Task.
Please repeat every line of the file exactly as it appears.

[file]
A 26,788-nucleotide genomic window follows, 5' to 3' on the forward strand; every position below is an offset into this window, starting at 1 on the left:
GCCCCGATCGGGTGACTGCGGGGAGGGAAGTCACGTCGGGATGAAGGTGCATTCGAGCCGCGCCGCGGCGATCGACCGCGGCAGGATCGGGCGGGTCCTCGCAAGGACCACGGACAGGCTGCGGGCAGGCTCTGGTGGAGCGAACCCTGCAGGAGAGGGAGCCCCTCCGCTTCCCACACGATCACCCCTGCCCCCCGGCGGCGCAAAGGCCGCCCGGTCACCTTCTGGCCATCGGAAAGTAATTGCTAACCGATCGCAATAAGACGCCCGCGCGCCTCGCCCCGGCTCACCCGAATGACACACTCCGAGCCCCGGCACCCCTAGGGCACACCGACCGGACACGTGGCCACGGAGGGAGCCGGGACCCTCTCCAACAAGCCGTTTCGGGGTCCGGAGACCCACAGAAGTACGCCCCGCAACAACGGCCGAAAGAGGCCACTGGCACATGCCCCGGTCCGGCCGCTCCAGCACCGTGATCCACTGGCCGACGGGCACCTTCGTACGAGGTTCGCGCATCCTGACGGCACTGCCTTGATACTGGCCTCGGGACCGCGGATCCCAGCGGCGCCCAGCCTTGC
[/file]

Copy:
A 26,788-nucleotide genomic window follows, 5' to 3' on the forward strand; every position below is an offset into this window, starting at 1 on the left:
GCCCCGATCGGGTGACTGCGGGGAGGGAAGTCACGTCGGGATGAAGGTGCATTCGAGCCGCGCCGCGGCGATCGACCGCGGCAGGATCGGGCGGGTCCTCGCAAGGACCACGGACAGGCTGCGGGCAGGCTCTGGTGGAGCGAACCCTGCAGGAGAGGGAGCCCCTCCGCTTCCCACACGATCACCCCTGCCCCCCGGCGGCGCAAAGGCCGCCCGGTCACCTTCTGGCCATCGGAAAGTAATTGCTAACCGATCGCAATAAGACGCCCGCGCGCCTCGCCCCGGCTCACCCGAATGACACACTCCGAGCCCCGGCACCCCTAGGGCACACCGACCGGACACGTGGCCACGGAGGGAGCCGGGACCCTCTCCAACAAGCCGTTTCGGGGTCCGGAGACCCACAGAAGTACGCCCCGCAACAACGGCCGAAAGAGGCCACTGGCACATGCCCCGGTCCGGCCGCTCCAGCACCGTGATCCACTGGCCGACGGGCACCTTCGTACGAGGTTCGCGCATCCTGACGGCACTGCCTTGATACTGGCCTCGGGACCGCGGATCCCAGCGGCGCCCAGCCTTGC